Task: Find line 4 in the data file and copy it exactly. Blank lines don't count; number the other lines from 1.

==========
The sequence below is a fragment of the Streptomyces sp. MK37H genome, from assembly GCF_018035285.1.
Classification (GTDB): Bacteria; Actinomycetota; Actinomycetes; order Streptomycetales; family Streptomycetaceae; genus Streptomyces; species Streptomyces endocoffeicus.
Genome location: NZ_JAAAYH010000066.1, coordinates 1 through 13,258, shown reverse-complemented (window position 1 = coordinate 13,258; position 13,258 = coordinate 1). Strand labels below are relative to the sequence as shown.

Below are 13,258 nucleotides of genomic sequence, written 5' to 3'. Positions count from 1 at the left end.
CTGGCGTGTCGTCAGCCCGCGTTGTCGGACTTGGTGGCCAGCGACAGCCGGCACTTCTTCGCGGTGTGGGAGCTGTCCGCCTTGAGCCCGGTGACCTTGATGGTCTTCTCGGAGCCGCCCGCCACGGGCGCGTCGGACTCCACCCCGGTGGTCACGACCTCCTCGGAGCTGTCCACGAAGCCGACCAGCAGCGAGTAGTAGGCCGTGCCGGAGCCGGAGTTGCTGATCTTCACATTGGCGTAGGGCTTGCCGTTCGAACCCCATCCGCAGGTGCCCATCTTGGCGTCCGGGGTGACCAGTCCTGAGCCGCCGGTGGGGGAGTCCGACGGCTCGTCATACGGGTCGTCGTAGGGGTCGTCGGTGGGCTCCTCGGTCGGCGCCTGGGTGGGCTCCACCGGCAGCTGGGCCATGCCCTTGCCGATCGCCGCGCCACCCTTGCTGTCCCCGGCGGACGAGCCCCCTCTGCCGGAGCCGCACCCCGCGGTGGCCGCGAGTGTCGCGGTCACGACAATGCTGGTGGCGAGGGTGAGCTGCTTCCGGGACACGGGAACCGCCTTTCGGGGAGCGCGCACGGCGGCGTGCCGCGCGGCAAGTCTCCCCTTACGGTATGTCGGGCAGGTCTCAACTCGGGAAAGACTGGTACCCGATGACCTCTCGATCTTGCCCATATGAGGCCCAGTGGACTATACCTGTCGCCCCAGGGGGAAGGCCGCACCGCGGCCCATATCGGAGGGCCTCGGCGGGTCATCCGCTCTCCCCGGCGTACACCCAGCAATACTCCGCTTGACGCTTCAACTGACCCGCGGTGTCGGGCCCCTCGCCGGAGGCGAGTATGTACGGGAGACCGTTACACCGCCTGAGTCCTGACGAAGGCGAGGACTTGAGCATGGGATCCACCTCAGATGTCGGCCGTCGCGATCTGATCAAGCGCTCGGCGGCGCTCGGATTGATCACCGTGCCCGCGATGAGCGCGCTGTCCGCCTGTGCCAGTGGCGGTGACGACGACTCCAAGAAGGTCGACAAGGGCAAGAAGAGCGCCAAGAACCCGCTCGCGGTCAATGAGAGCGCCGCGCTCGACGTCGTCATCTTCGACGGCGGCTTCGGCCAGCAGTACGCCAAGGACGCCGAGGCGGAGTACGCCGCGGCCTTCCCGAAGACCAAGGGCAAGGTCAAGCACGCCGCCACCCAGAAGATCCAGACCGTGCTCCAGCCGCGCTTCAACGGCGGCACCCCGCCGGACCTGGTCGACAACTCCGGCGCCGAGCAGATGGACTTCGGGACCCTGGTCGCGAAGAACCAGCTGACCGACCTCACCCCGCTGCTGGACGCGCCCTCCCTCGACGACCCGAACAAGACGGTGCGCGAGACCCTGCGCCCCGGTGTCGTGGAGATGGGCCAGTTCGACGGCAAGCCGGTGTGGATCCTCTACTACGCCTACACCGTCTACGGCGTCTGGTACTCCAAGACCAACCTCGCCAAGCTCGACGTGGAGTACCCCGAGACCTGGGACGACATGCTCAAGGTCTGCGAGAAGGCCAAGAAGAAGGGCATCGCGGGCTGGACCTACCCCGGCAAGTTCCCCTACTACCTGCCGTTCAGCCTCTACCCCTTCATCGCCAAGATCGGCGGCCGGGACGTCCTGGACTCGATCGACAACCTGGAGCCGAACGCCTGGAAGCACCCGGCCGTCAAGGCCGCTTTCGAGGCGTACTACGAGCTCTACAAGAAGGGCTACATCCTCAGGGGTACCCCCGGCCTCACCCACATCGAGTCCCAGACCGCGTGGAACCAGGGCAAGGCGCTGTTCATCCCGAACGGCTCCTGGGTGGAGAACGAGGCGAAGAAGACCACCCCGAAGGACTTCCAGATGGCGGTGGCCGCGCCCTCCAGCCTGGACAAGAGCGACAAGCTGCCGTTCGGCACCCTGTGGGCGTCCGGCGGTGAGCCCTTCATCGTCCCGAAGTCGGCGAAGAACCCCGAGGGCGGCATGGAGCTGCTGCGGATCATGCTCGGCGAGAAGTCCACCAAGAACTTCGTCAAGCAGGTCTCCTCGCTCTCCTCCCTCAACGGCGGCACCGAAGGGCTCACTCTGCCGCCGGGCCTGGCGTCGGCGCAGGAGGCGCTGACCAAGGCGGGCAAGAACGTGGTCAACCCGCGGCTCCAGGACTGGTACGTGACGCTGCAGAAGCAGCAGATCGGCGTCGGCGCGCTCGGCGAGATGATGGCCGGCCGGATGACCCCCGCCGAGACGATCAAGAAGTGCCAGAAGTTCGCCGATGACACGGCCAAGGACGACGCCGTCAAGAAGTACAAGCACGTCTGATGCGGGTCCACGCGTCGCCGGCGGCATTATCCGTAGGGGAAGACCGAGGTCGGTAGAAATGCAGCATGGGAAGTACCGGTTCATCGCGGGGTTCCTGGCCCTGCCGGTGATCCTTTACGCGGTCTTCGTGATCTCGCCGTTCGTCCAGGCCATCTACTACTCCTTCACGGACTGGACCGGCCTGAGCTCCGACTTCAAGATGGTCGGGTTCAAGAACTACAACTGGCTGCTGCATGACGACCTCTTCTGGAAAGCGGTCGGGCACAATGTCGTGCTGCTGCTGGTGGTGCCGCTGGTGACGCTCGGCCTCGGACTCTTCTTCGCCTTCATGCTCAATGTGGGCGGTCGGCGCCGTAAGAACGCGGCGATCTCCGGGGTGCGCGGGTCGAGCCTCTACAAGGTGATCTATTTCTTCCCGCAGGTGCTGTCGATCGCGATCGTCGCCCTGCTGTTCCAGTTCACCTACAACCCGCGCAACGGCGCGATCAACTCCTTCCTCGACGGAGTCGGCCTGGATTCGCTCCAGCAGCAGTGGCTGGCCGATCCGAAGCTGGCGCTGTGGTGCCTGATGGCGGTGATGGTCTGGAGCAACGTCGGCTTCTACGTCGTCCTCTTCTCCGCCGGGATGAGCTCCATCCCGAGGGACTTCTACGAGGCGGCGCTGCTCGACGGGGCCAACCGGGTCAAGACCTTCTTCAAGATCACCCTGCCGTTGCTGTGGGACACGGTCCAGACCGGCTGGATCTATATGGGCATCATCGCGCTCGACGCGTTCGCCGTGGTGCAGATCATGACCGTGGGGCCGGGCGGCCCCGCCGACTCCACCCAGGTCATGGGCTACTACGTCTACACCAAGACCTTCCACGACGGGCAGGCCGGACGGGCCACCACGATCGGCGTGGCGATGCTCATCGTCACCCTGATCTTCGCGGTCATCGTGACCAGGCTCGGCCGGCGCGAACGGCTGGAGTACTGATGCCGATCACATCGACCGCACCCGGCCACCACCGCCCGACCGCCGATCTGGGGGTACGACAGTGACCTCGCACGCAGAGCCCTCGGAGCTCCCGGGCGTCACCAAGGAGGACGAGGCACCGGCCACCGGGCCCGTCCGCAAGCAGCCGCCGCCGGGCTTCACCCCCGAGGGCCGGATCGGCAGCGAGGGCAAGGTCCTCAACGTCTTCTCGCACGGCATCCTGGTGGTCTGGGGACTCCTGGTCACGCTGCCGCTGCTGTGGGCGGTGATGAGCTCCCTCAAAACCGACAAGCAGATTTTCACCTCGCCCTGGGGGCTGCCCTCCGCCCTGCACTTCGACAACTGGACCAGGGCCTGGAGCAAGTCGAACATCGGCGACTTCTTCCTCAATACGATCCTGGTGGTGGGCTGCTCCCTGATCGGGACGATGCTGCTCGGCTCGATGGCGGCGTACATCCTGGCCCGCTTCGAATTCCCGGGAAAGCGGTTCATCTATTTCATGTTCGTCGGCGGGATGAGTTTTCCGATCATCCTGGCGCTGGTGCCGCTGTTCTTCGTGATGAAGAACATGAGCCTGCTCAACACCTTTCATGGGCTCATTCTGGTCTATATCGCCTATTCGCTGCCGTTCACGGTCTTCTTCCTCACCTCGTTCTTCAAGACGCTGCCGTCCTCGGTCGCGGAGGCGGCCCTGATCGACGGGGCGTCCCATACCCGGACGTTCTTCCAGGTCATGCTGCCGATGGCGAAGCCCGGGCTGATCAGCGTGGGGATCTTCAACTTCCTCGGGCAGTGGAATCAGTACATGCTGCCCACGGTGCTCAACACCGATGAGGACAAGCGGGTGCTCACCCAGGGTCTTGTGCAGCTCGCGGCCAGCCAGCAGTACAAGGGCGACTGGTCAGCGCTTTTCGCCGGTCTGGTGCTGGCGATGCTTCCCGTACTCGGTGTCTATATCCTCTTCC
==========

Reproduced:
Below are 13,258 nucleotides of genomic sequence, written 5' to 3'. Positions count from 1 at the left end.